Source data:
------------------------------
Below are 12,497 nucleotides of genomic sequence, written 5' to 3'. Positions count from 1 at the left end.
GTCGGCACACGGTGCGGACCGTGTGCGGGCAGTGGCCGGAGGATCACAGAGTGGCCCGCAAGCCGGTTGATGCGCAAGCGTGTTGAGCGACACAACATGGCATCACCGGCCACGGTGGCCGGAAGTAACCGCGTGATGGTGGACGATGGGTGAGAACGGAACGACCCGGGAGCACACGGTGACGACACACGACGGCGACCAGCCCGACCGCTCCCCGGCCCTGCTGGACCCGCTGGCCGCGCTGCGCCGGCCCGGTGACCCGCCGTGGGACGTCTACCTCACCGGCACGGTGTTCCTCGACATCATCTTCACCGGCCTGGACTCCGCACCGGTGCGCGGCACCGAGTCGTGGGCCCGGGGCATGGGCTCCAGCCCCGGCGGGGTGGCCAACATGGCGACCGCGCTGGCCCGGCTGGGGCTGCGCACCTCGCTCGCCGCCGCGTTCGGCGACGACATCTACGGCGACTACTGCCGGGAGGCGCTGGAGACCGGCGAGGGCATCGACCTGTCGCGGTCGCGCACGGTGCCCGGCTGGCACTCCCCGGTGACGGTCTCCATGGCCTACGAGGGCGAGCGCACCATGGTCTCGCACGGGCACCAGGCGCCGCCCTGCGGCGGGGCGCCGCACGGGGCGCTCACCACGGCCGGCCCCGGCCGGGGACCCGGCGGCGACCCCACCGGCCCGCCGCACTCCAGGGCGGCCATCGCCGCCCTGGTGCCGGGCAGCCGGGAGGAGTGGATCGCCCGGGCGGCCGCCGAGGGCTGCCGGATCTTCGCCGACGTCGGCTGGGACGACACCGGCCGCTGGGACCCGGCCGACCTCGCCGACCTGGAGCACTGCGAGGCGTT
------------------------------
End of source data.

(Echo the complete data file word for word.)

Below are 12,497 nucleotides of genomic sequence, written 5' to 3'. Positions count from 1 at the left end.
GTCGGCACACGGTGCGGACCGTGTGCGGGCAGTGGCCGGAGGATCACAGAGTGGCCCGCAAGCCGGTTGATGCGCAAGCGTGTTGAGCGACACAACATGGCATCACCGGCCACGGTGGCCGGAAGTAACCGCGTGATGGTGGACGATGGGTGAGAACGGAACGACCCGGGAGCACACGGTGACGACACACGACGGCGACCAGCCCGACCGCTCCCCGGCCCTGCTGGACCCGCTGGCCGCGCTGCGCCGGCCCGGTGACCCGCCGTGGGACGTCTACCTCACCGGCACGGTGTTCCTCGACATCATCTTCACCGGCCTGGACTCCGCACCGGTGCGCGGCACCGAGTCGTGGGCCCGGGGCATGGGCTCCAGCCCCGGCGGGGTGGCCAACATGGCGACCGCGCTGGCCCGGCTGGGGCTGCGCACCTCGCTCGCCGCCGCGTTCGGCGACGACATCTACGGCGACTACTGCCGGGAGGCGCTGGAGACCGGCGAGGGCATCGACCTGTCGCGGTCGCGCACGGTGCCCGGCTGGCACTCCCCGGTGACGGTCTCCATGGCCTACGAGGGCGAGCGCACCATGGTCTCGCACGGGCACCAGGCGCCGCCCTGCGGCGGGGCGCCGCACGGGGCGCTCACCACGGCCGGCCCCGGCCGGGGACCCGGCGGCGACCCCACCGGCCCGCCGCACTCCAGGGCGGCCATCGCCGCCCTGGTGCCGGGCAGCCGGGAGGAGTGGATCGCCCGGGCGGCCGCCGAGGGCTGCCGGATCTTCGCCGACGTCGGCTGGGACGACACCGGCCGCTGGGACCCGGCCGACCTCGCCGACCTGGAGCACTGCGAGGCGTT